• Sunday, December 03, 2023
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Why are SWFs shy of African investments?

Nigeria, others to unlock $26bn on lower trade finance cost

Sovereign Wealth Funds (SWFs) could easily resolve Africa’s infrastructure funding issues, or go a long way toward doing so. So why are they so hesitant toward investments in Africa and what are the chances for change?

There is no lack in money. SWFs are keen to diversify into real assets with long-term growth prospects – ample opportunities for which exist in many parts of Africa.

Indeed, if SWFs – large state-owned investment funds – were to steer a mere 1.3 per cent to 1.5 per cent of their total assets into sub-Saharan Africa, they could close the region’s infrastructure deficit over the coming years.

According to the African Development Bank, the estimated financing requirement to resolve sub-Saharan Africa’s infrastructure gap until 2020 is $93bn per year. That equates to 1.3 per cent to 1.5 per cent of global SWF assets under management, which were estimated at between $5.9tn and $7tn at the end of 2014.

African governments are in search for large investors with long-term investment horizons for financing vital infrastructure projects, whereas SWFs are increasingly looking for higher yields and diversification into ‘real asset classes’.

Opportunities and challenges

After Asia, sub-Saharan Africa has become one of the world’s fastest growing regions. With growth rates of 5.1 per cent in Ghana and 6.2 per cent in Nigeria in the third quarter of last year, some countries in the region are eclipsing the opportunity on offer in some emerging market behemoths such as Brazil – which is stagnating – and Russia, which is headed for a deep recession this year.

But lack of transport, power, water and information technology infrastructure remains the major constraint for sustaining this growth. One big challenge for sub-Saharan Africa is high debt levels in some countries and the long tenor involved in infrastructure financing. Furthermore, public as well as private debt markets remain very shallow, and some of the region’s countries do not have a credit rating. This makes it more difficult to tap into funds from the capital market via the issuance of infrastructure bonds, or project bonds.

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Status quo: untapped investment potential

Thus far the investment potential of SWFs for financing sub-Saharan Africa’s infrastructure development has remained largely untapped. A recent report by ESADEgeo suggests that between 2006-2013, SWFs allocated insignificant amounts to sub-Saharan African infrastructure. The report shows that among the largest SWF infrastructure deals, none have been in Africa.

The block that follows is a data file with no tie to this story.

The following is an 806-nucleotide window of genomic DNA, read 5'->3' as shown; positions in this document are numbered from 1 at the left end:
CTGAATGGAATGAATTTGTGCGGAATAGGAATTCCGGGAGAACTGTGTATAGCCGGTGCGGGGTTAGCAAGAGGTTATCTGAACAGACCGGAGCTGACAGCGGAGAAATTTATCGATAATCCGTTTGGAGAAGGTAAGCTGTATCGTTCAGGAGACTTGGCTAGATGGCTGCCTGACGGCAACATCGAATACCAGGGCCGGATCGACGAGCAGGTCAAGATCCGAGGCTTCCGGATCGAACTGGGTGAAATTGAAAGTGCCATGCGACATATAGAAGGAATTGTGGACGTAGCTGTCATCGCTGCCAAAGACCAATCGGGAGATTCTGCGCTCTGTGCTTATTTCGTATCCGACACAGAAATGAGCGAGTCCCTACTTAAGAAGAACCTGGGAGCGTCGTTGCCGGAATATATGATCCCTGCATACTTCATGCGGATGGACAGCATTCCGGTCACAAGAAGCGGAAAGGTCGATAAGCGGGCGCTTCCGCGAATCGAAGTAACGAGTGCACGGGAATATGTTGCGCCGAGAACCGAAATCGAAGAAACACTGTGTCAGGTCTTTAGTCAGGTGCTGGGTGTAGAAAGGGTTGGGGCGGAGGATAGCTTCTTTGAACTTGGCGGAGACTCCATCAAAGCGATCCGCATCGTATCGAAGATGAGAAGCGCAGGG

A significant portion of existing SWF investments in sub-Saharan Africa are in the commodity and agriculture sector, particularly from Asian and Gulf countries seeking to secure their supply chains. Most of these investments involve small and medium size SWFs such as Temasek ($215bn), the Dubai Investment Corporation ($160bn) and Mubadala ($60.9bn).

But the largest SWFs have remained almost absent from investing in sub-Saharan Africa. The main reason for this lies in their specific mandates. For example, Norway’s Government Pension Fund Global ($897.6bn) is prohibited to invest in infrastructure projects or in unlisted equities. This makes it difficult for Norway to make investments in a region with under-developed equity markets. Interestingly, in December last year, the Norwegian Ministry of Finance called for a re-assessment of whether its SWF should be allowed to invest in infrastructure.

Mobilising sovereign wealth

One possibility is to change SWF mandates, by including infrastructure as an investment category. But given that SWFs are established by law, any change would probably require legislative actions. An alternative would be the creation of a sub-entity with a specified mandate towards infrastructure investment.

Further alternatives would include the pooling of resources among SWFs and bundling the pooled amount into a single portfolio. This can reduce risks and increase their leverage. For example, every SWF could contribute 1 per cent of their annual assets to an entity, which has a mandate to invest in sub-Saharan infrastructure.

The International Forum on SWFs – a voluntary group of 28 SWFs, which meets on a regular basis to discuss issues of common interest – could be an organisational setting, where SWFs can discuss a joint SWF entity with an infrastructure mandate in sub-Saharan Africa.

Juergen Braunstein

Culled from FT